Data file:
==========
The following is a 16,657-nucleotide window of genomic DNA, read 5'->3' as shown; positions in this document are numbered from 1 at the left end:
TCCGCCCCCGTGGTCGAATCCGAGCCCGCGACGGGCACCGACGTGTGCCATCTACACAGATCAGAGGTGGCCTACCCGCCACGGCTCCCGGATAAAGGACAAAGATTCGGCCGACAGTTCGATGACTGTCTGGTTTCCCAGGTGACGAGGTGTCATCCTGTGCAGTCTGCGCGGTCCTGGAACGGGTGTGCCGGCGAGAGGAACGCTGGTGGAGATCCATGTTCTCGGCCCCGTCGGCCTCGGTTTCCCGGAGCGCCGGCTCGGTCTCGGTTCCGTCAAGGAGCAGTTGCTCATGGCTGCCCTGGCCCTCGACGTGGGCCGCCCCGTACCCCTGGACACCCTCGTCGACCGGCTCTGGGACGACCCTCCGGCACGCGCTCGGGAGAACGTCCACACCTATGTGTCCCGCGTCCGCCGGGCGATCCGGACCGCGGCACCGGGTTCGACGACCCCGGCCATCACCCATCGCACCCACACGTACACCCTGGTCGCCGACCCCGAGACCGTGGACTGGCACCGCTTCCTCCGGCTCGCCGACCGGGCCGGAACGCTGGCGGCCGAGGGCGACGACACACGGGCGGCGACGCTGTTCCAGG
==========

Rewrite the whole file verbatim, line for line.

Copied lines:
The following is a 16,657-nucleotide window of genomic DNA, read 5'->3' as shown; positions in this document are numbered from 1 at the left end:
TCCGCCCCCGTGGTCGAATCCGAGCCCGCGACGGGCACCGACGTGTGCCATCTACACAGATCAGAGGTGGCCTACCCGCCACGGCTCCCGGATAAAGGACAAAGATTCGGCCGACAGTTCGATGACTGTCTGGTTTCCCAGGTGACGAGGTGTCATCCTGTGCAGTCTGCGCGGTCCTGGAACGGGTGTGCCGGCGAGAGGAACGCTGGTGGAGATCCATGTTCTCGGCCCCGTCGGCCTCGGTTTCCCGGAGCGCCGGCTCGGTCTCGGTTCCGTCAAGGAGCAGTTGCTCATGGCTGCCCTGGCCCTCGACGTGGGCCGCCCCGTACCCCTGGACACCCTCGTCGACCGGCTCTGGGACGACCCTCCGGCACGCGCTCGGGAGAACGTCCACACCTATGTGTCCCGCGTCCGCCGGGCGATCCGGACCGCGGCACCGGGTTCGACGACCCCGGCCATCACCCATCGCACCCACACGTACACCCTGGTCGCCGACCCCGAGACCGTGGACTGGCACCGCTTCCTCCGGCTCGCCGACCGGGCCGGAACGCTGGCGGCCGAGGGCGACGACACACGGGCGGCGACGCTGTTCCAGG